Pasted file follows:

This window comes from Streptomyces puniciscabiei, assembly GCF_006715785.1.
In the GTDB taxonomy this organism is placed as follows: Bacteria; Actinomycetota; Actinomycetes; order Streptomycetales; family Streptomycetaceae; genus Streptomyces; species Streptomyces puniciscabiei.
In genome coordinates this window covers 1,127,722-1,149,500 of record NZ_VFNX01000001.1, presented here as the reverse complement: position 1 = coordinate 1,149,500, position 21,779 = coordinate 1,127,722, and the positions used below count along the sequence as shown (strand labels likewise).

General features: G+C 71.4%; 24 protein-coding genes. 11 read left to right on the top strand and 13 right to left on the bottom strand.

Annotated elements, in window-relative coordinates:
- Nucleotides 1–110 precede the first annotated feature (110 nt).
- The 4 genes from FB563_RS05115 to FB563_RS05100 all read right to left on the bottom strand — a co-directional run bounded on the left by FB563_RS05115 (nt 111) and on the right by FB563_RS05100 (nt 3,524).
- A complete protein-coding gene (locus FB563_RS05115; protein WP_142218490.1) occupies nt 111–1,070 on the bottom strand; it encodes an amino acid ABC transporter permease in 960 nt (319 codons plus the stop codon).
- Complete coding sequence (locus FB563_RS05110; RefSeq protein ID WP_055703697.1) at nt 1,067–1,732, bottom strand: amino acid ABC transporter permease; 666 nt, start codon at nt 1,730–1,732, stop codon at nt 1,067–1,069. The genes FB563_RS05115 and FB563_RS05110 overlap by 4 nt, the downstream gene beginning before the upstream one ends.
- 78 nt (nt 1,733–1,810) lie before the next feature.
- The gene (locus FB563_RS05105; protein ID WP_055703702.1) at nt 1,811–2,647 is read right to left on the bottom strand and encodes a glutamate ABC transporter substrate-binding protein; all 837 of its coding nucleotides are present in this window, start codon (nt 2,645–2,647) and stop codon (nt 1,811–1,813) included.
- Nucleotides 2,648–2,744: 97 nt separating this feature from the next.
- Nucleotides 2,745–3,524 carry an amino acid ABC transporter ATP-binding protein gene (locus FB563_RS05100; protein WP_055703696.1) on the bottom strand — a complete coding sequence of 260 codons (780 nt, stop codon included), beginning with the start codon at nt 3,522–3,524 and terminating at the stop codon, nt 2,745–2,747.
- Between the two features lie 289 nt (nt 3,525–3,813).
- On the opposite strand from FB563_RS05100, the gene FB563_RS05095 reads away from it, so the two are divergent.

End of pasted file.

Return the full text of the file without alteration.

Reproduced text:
This window comes from Streptomyces puniciscabiei, assembly GCF_006715785.1.
In the GTDB taxonomy this organism is placed as follows: Bacteria; Actinomycetota; Actinomycetes; order Streptomycetales; family Streptomycetaceae; genus Streptomyces; species Streptomyces puniciscabiei.
In genome coordinates this window covers 1,127,722-1,149,500 of record NZ_VFNX01000001.1, presented here as the reverse complement: position 1 = coordinate 1,149,500, position 21,779 = coordinate 1,127,722, and the positions used below count along the sequence as shown (strand labels likewise).

General features: G+C 71.4%; 24 protein-coding genes. 11 read left to right on the top strand and 13 right to left on the bottom strand.

Annotated elements, in window-relative coordinates:
- Nucleotides 1–110 precede the first annotated feature (110 nt).
- The 4 genes from FB563_RS05115 to FB563_RS05100 all read right to left on the bottom strand — a co-directional run bounded on the left by FB563_RS05115 (nt 111) and on the right by FB563_RS05100 (nt 3,524).
- A complete protein-coding gene (locus FB563_RS05115; protein WP_142218490.1) occupies nt 111–1,070 on the bottom strand; it encodes an amino acid ABC transporter permease in 960 nt (319 codons plus the stop codon).
- Complete coding sequence (locus FB563_RS05110; RefSeq protein ID WP_055703697.1) at nt 1,067–1,732, bottom strand: amino acid ABC transporter permease; 666 nt, start codon at nt 1,730–1,732, stop codon at nt 1,067–1,069. The genes FB563_RS05115 and FB563_RS05110 overlap by 4 nt, the downstream gene beginning before the upstream one ends.
- 78 nt (nt 1,733–1,810) lie before the next feature.
- The gene (locus FB563_RS05105; protein ID WP_055703702.1) at nt 1,811–2,647 is read right to left on the bottom strand and encodes a glutamate ABC transporter substrate-binding protein; all 837 of its coding nucleotides are present in this window, start codon (nt 2,645–2,647) and stop codon (nt 1,811–1,813) included.
- Nucleotides 2,648–2,744: 97 nt separating this feature from the next.
- Nucleotides 2,745–3,524 carry an amino acid ABC transporter ATP-binding protein gene (locus FB563_RS05100; protein WP_055703696.1) on the bottom strand — a complete coding sequence of 260 codons (780 nt, stop codon included), beginning with the start codon at nt 3,522–3,524 and terminating at the stop codon, nt 2,745–2,747.
- Between the two features lie 289 nt (nt 3,525–3,813).
- On the opposite strand from FB563_RS05100, the gene FB563_RS05095 reads away from it, so the two are divergent.